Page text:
In recent weeks with the road works situated right outside the GGL entrance access to the ground for visiting coaches has been a test of skill of the drivers and they all have passed with flying colours thankfully. Such was the test’s popularity that one recent coach driver opted for no less three visits to the ground prior to kick off, another did two. I expect it to feature permanently in the Government’s PVG examination before too long at this rate.
But I digress from yesterday’s main event in EFL2, fourth hosting champions elect, Forest Green Rovers, they of the environmentally friendly persuasion (their team coach sounded very much like a bog standard diesel engine to me but I could be wrong and it could have just been very loud, electric one). The fact that The New Lawn is perched on the top of a hill in Nailsworth, a Gloucestershire town with no railway station, accessed by one road in and out that leaves your E10 (at best) petrol filled engines idling for ages as you head down the hill afterwards, making it the most polluted air in the area for an hour or so on alternative Saturday afternoons, wasn’t lost on me. How about you? But then, I can be oh so petty at times. Still, there are plans for a new ground located close to the M5 – that’s a motorway by the way.
Magnum PI was back on his own car park duty following a weekend off with the better, albeit football disliking, half at an upmarket (well, more upmarket than the one I live in) south coast resort. A dangerous decision in my experience, because once that smell of a Saturday afternoon ‘doing stuff’ is in their nostrils it’s downhill all the way with regards football. Nip it in the bud if I were you. Where was Taz yesterday anyway? (Working sunshine! – Taz)
After my near four hour stint in the cold and often strong wind I headed to la curva for my vantage point at the back. Here, offers, in my expert opinion, the best view of the VBS pitch. My usual viewing company soon gathered including Coronation Man (see blog from a couple of years back, Halifax away?) who has avoided a certain sandwich filling ever since that day; just as well, as there was enough wind about already – I know, the oldies are the goodies. And the mob in charge round here advised me that sort of stuff goes down a treat with the audience.
Next was the DILF Bingo with Totts up from his new south coast residence (by the looks of twitter it’s a pissheads paradise – can’t think why he moved down there?) also in. The new Joker system was in place again and so far since its inception, only one player has picked it out. Yep. Me. Not that the chance of two picks has done me any good. I didn’t win and there was more DILF management shenanigans when they tried to get double money out of me ‘cos I had the two selections. It gets more bent every week I tell you.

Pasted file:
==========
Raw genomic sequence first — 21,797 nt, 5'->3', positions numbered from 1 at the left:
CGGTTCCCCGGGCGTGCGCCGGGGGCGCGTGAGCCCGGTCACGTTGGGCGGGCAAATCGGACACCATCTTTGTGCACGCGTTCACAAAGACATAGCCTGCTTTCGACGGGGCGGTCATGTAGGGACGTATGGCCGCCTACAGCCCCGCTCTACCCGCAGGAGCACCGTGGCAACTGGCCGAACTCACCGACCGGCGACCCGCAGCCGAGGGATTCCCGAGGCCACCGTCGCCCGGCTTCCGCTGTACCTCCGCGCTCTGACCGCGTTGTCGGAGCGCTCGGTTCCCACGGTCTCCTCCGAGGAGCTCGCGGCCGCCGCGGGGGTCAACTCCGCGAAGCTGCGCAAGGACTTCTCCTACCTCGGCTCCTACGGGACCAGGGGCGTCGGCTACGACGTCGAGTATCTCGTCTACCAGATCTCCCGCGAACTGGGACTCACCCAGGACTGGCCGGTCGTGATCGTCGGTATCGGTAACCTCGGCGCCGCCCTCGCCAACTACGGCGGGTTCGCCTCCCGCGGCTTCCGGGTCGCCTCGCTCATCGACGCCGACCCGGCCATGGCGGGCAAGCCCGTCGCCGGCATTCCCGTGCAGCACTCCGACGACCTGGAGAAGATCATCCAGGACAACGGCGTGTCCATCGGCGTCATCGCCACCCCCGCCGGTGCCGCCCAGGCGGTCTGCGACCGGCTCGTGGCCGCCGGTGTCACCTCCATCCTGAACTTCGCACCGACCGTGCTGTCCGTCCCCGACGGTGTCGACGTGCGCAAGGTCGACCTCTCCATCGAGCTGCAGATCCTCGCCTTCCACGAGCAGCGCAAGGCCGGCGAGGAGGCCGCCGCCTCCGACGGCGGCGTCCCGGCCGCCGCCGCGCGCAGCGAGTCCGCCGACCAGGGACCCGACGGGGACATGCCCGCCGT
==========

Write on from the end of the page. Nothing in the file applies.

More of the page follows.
Bouzanis, Kizzi, Wyatt, Smith, Goodliffe, John, Ajiboye, Davis, Bennett, Wilson, Randall. SUBS: Barden, Bugiel, Boldewijn, Nelson, Rowe, Beautyman, Korboa.
So no Easty, Tanto or Rob Milsom but Ali Smith was back and U’s squad is such that the runaway leaders weren’t just going to turn up and walk away with the points. No sir. U’s had the wind advantage in the first half kicking towards the Collingwood Road end where 309 travelling fans massed, a marked rise in numbers from their previous Saturday visit in the FA Cup in 2016, late Roarie Deacon header followed by a confrontation with one of their less friendly fans, Coronation man the brunt of that almost skirmish.
In true tradition of Gandermonium blogs I won’t dwell too much on the footy (as most people know, I don’t like upsetting folk) but U’s had the best of the first half but failed to take their chances before Kenny Davis stepped up to curl a fine free-kick into the top corner. Perhaps a little disappointed at only being one up at the break, U’s knew they would be under the cosh in the second half but one fine save at full stretch by Dean Bouzanis was all FGR had to show before Cadden showed a touch of class to get past Joe Kizzi and his low cross was met by his opposite wing back, Kane Wilson with a sweet strike to level.
U’s responded well and came close to a late winner, indeed, a photo of a goal line clearance suggests the ball was over the line but a very difficult pick for the ref without goal line technology. FGR had a late shout for a pen that the ref thankfully ignored and a point a piece it was. So 50 points from 30 matches (I would have taken that after 40 games tbh) and still in the playoff hunt or even higher. Another 3,000 plus crowd in the VBS entertained by two decent L2 sides in difficult conditions. Our suddenly much-maligned pitch will hopefully be back to its pristine best in a fortnight although I do wonder what some would have made of our previous “grass” pitch before the 3G went down. Back in the 1990’s, David Seaman described it as the worst he had ever played on. We’re nowhere near that at present.
Afterwards for me, is a quick chat with whoever, a thrown away comment here or there in the gents and then the drive back down the A24 to cook my Saturday slobs’ “dinner” and try to make it to MoTD still awake. On the way back SUFCTV’s Sol was on Five Live summarising the Chelsea World Club Cup Final, presumably from his living room. I am not sure he would have fancied a trip abroad or that the Beeb would shell out for it anyway.
Talking of abroad, have I ever mentioned…….?
One thought on “Tales from the Car Park”
Great to learn more about the workings of the car park, I occasionally put my bike in the shed, hopefully in years to come more bikes will be around the ground. Also, good to hear about SUFC legend DB, goal keeping is another is another bow to his … well. Anyway, here is a link to my blog post about the Forest Green game with cats, less than a minute of goal mouth action and stuff about VAR, here is a link https://shanepdillon.medium.com/how-sutton-united-went-into-the-forest-and-came-out-with-a-point-e568b765d6d4